The big story from the recent meetings of the IMF and the World Bank is that the world economy is recovering substantially more quickly than expected even six months ago. But the recovery in the global economic aggregate masks what is happening to the world’s people. Both within countries and among them, the disadvantaged seem set to suffer the slowest recoveries. Moreover, this house divided may not stand: what is going on — above all, the slow global rollout of the vaccines — will worsen prospects for everybody.
The striking feature of the new forecasts from the IMF is that cumulative growth in global gross domestic product per head between 2019 and 2022 is now forecast to be only 3 percentage points less than was forecast in January 2020. This is far better than the 6.5 percentage point shortfall last year and the 4 percentage shortfall forecast for this year. This then is the picture of a world economy in both strong and better than expected recovery. (See charts.)
Even more striking, however, is the divergence. Advanced economies are now forecast to enjoy cumulative growth in GDP per head between 2019 and 2022 just 1 percentage point less than in January 2020. But emerging markets and low-income developing countries are forecast to suffer hits to growth in GDP per head of 4.3 (5.8, without China) and 6.5 percentage points, respectively. To those who have, it shall be given back. But, from those who have not shall be taken even the little that they had: in January, the World Bank reported the rise in the number of people in extreme poverty last year as a result of Covid-19 at between 119m and 124m. Given the dire forecasts, this calamity seems unlikely to reverse soon.
In essence, the IMF now forecasts that advanced economies and China will emerge from the crisis largely unscathed economically, with the US economy even a bit bigger than forecast beforehand, while emerging and developing countries suffer a large and long-term hit. But remember that two-thirds of humanity live in the latter.
This is the reverse of what happened after the global financial crisis of 2007-09. That is partly because it originated in the high-income countries. It is also because China’s recovery in 2009 was so strong. But the biggest reason for the difference now is that the high-income countries both possessed and employed the ability to manage this shock in ways that few other countries (China being the main exception) could do: rich countries could cushion the economic and social blow with exceptional fiscal and monetary policy responses; and they could develop, produce and deliver vaccines at high speed.
According to the IMF’s Fiscal Monitor, “in the past 12 months, countries have announced $16tn in fiscal actions”. But the bulk of this was in advanced countries. The fiscal deficit of advanced economies rose by 8.8 per cent of GDP between 2019 and 2020, to 11.7 per cent. It will still be 10.4 per cent in 2021. In emerging economies, the fiscal deficit rose by 5.1 per cent of GDP between 2019 and 2020, to 9.8 per cent. But in low-income developing countries it rose by just 1.6 per cent of GDP, to 5.5 per cent. Moreover, the Monitor stresses, “the rise in deficits in advanced economies and several emerging market economies resulted from roughly equal increases in spending and declines in revenues, whereas in many emerging market economies and low-income developing countries, it stemmed primarily from the collapse in revenues caused by the economic downturn”.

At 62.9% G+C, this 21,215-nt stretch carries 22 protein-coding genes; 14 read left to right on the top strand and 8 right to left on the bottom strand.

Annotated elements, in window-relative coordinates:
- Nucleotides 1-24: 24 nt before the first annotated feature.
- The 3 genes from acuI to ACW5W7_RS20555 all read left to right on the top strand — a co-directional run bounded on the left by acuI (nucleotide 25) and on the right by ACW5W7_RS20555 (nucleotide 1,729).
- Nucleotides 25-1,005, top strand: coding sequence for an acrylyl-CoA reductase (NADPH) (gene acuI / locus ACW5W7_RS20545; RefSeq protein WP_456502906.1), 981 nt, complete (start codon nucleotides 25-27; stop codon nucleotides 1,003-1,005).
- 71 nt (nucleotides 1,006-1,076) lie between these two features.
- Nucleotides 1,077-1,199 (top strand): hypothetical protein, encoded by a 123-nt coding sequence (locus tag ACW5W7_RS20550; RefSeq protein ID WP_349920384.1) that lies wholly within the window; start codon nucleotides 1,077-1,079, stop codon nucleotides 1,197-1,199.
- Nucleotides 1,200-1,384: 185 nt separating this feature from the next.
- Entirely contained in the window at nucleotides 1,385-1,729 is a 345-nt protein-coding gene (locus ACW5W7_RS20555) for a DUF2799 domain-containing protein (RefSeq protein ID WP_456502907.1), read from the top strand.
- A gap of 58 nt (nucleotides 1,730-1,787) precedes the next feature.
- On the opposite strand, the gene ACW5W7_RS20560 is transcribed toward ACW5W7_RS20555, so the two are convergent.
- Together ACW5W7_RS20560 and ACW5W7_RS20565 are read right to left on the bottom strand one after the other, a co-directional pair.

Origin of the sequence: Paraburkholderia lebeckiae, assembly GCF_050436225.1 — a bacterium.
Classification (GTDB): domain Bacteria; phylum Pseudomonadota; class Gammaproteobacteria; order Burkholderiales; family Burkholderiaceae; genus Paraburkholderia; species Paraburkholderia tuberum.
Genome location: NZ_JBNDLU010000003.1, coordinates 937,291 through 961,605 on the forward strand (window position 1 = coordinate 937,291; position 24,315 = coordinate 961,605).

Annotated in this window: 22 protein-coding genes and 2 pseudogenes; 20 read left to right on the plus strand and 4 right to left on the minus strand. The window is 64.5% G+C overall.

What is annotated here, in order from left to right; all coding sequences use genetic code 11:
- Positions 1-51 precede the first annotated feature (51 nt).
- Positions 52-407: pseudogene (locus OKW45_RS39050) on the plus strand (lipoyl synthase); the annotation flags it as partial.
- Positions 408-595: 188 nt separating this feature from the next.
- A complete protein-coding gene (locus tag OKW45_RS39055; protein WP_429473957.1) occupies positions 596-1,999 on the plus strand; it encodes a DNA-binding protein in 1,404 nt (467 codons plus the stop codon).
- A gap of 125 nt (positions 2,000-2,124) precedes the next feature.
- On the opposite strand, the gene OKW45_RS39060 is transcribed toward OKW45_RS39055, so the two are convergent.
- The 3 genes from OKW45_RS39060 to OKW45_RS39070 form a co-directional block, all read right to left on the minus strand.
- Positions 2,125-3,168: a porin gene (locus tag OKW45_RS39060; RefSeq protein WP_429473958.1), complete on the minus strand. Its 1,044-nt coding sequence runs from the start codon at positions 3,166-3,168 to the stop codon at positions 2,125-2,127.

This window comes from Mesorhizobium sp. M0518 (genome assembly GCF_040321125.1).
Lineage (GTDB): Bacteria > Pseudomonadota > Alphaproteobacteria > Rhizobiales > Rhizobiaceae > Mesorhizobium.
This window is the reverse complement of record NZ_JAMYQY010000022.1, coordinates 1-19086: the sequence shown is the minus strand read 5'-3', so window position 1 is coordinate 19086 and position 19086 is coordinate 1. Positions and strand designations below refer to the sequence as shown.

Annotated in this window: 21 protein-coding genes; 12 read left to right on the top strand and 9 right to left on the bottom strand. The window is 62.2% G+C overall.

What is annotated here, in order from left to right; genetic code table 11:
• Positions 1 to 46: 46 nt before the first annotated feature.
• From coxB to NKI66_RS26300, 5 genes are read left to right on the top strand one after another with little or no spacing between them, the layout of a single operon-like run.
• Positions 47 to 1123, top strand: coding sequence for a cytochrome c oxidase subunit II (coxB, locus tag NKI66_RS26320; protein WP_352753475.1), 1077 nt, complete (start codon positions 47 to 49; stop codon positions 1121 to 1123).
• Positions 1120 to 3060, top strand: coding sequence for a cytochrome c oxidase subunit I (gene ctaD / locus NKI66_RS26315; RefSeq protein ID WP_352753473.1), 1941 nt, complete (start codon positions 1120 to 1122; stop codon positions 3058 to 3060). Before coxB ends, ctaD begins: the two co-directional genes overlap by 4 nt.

It would be unwise to take for granted the strong recovery forecast for the advanced economies. It is possible that new variants invulnerable to today’s vaccines will sweep across the world. It is highly likely that it will prove impossible to reopen borders soon. It is possible, too, that monetary and fiscal policies will turn out to have been too strong, especially in the US, as Larry Summers has argued, generating a strong upsurge in inflation, inflation expectations and real interest rates. If so, this would force policymakers to slam on the brakes and might generate debt crises among vulnerable borrowers both at home and abroad.
Moreover, even if high-income countries, China and a few others do recover strongly, many emerging and developing countries are likely to remain in great difficulty, as a result of a painfully slow rollout of vaccines, problems in managing debt, the stresses caused by worsening poverty and limited policy space. Economies dependent on travel and tourism will find recovery particularly slow, especially if new variants continue to emerge. None of this is helped by the fact that many governments are corrupt, ineffective, or both. This always matters. In abnormal times, such as these, it matters even more.
Nothing would be more foolish than for policymakers in rich countries to breathe a sigh of relief and turn their eyes away from the global challenges they confront. They must instead do whatever it takes to get the whole world vaccinated by the end of next year and support the development of booster shots for all, if necessary. They must do what it takes to ensure that all countries have the resources they need to cope with these health and economic shocks. They must do what it takes, too, to ensure that, if debt crises emerge, they know who the creditors — official and private — are and how to manage the resulting negotiation.
Last but not least they must learn the lessons from this pandemic. It has so far killed 3m people and inflicted a big economic shock. The next one could quite easily be far worse in both these sad respects. Islands of supposed safety will not thrive in a world of menacing sickness.